Each state in the US is at a different level of food allergy awareness, education and advocacy, however, every state has public libraries where all can access resources for free. The vital piece is ensuring that resources are available. That’s how we can made a difference! 

The No Biggie Bunch 50 States – 500 Libraries campaign offset the shipping and postage costs to deliver a bundle of 4 No Biggie Bunch books to each of 500 libraries across the 50 United States, timed to coincide with the American Library Association’s 2014 National Library Week. This year, the ALA is recognizing that “Lives Change @ your Library.” Lives of kids with food allergies and their friends can change at their libraries. Having this food allergy resource accessible to the little hands that might need them most is in your hands!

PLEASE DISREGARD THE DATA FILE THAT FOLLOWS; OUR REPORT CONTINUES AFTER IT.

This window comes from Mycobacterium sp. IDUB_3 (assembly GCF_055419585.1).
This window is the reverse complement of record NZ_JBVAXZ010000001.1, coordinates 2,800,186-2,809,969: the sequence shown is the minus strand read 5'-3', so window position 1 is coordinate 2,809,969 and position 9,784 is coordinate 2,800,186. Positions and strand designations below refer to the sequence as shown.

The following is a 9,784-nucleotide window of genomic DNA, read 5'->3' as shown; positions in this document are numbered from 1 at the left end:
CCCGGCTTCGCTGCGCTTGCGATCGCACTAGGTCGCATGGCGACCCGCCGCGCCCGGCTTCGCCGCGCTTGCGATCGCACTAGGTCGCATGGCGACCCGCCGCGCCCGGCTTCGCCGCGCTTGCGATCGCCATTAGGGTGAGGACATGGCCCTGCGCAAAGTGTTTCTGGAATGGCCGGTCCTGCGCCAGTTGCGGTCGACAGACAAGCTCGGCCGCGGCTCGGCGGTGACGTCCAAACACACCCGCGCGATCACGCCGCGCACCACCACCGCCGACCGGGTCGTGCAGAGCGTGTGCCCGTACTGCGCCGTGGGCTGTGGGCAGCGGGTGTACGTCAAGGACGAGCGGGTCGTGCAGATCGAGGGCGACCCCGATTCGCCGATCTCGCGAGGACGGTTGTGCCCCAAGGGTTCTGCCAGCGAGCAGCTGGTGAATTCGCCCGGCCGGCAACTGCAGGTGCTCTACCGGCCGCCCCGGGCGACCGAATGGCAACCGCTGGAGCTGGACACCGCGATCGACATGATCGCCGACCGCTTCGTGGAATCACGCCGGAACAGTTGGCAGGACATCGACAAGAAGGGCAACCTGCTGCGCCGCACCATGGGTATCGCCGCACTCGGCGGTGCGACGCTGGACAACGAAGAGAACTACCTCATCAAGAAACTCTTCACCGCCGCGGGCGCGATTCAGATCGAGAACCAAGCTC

Here is the link to learn more: No Biggie Bunch Website

Monday, April 21, 2014


With all the recent news of students who have passed tragically away due to an anaphylactic reaction to their food allergy, it is more important than ever to make certain that our schools have access to epinephrine and the training to inject it.  The Asthma and Allergy Foundation of America supports school policies that promote access to life-saving medications to treat students and staff who experience severe allergic reactions. Huge progress was made in  2013 when President Obama signed The School Access to Emergency Epinephrine Act into law.